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Referendum on insurance payouts can't be ruled out if reforms don't work, says Varadkar

The Taoiseach said the insurance industry must play its part in decreasing premiums.

Image: Shutterstock/Monkey Business Images

A REFERENDUM ON capping insurance payouts can’t be ruled out in the future if reforms of the industry fail, Taoiseach Leo Varadkar said today. 

He told the Dáil that a “huge issue” remains when it comes to reducing the cost of public liability insurance for business and voluntary organisations.

Varadkar said the government has asked the Law Reform Commission to undertake a detailed analysis as to whether “constitutionally sound legislation” to cap or limit the amount of damages a court may award can be introduced. 

He said public consultation on that matter will take place later this year.

“It will be interesting to see what the Law Reform Commission comes up with because if the other reforms do not work, we need to consider the possibility of legislating in this House to limit and cap awards.

“We should not rule out a referendum down the line if the existing reforms that are planned do not work,” he said.

The Taoiseach also said the government is taking strides to improve matters, stating that the  Judicial Council Act will now allow for the establishment of the judicial council.

Once set up, a personal injuries guidelines committee can begin to draw up new guidelines as to the appropriate awards to be given to people who suffer injury as a consequence of negligence or a failure of duty of care on the part of others.

These new guidelines will replace the book of quantum, which currently set out the level of awards people should be awarded in the courts.

While Varadkar said the government cannot interfere directly in any way with the deliberations of the judicial council and its committees, the objective is to bring the kinds of awards people get for injuries in Ireland more in line with those in other countries.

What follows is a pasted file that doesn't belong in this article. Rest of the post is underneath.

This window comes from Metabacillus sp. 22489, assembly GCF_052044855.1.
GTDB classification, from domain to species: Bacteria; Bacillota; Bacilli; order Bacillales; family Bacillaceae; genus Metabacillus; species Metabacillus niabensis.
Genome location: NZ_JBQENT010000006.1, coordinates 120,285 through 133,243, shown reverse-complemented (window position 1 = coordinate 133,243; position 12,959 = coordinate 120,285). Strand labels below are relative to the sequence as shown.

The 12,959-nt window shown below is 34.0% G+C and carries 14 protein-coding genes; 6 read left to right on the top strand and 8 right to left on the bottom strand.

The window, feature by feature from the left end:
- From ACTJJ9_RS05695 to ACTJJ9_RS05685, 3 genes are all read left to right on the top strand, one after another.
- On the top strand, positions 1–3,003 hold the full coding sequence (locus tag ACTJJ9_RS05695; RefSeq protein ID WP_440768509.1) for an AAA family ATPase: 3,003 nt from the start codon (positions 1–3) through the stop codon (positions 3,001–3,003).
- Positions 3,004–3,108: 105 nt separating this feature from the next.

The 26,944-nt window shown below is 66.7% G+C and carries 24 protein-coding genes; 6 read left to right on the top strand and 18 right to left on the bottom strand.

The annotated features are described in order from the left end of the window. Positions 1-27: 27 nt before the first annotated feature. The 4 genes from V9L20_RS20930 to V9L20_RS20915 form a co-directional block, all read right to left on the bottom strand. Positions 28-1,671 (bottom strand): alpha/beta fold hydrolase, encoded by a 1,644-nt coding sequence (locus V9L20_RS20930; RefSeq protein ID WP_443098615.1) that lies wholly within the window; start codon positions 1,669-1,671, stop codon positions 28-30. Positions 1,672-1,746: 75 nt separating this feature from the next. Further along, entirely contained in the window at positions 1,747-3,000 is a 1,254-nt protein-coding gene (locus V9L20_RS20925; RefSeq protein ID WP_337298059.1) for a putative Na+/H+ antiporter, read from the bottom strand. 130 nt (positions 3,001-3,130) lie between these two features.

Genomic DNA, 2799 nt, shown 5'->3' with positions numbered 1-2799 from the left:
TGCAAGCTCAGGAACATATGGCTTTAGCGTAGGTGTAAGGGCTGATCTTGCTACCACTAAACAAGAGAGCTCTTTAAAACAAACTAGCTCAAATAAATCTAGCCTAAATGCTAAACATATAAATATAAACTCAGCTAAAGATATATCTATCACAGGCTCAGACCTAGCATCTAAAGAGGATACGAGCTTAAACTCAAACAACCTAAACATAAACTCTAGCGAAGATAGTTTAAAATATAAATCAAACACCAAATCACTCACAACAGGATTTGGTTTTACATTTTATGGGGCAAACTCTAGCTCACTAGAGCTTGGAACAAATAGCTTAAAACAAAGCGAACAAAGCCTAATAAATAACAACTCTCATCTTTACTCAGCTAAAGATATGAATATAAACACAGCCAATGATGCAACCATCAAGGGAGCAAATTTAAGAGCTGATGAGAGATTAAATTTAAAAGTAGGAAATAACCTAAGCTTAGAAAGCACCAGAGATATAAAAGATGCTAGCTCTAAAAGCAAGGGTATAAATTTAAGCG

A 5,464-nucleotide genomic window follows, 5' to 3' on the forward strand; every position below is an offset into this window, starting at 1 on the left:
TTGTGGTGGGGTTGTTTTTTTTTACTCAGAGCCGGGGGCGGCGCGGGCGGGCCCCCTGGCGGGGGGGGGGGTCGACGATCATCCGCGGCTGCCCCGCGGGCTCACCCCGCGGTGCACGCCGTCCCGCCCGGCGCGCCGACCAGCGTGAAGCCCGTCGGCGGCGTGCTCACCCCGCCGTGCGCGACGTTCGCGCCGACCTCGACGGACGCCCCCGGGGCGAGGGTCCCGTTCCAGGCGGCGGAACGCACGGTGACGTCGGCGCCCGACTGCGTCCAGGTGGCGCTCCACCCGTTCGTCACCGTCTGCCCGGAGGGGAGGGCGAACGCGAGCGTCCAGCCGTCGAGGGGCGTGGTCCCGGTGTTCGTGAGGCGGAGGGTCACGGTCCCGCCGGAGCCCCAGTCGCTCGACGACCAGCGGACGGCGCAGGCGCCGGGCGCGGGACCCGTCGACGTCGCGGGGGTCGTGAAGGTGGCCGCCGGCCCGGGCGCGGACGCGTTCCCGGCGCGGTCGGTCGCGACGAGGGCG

“We then expect the insurance industry to respond by reducing premiums,” he told the Dáil. 

The Taosieach said the engagement is currently underway between the Chief Justice and the Attorney General to ensure the judicial council is set up before the end of the year, stating that a budget of €1 million has been set aside in Budget 2020.

“I hope that once the new guidelines are in place, and even before then, judges will recognise the importance of having reasonable guidelines and awards that are in line with international norms because high payouts have a real-world impact.

“This is not just about the plaintiff in question; it is also about the wider impact on society. Very high payments coupled with very high premiums in Ireland are having a real impact. They are causing businesses to close, jobs to be lost and sporting, leisure and musical activities that take place in other countries to be unviable in Ireland.

“That is wrong, and we need to consider the wider social and economic impact of high awards on people in general,” he said 

The Taoiseach called on the judiciary to proceed “without delay” in establishing the judicial council and replacing the book of quantum with a schedule of awards “that are more realistic and more in line with those of other countries”.

The insurance industry also has to play its part in bringing down premiums and reducing its profit margins, he said, adding that the gardaí are stepping up its activities in the investigation of fraud. 

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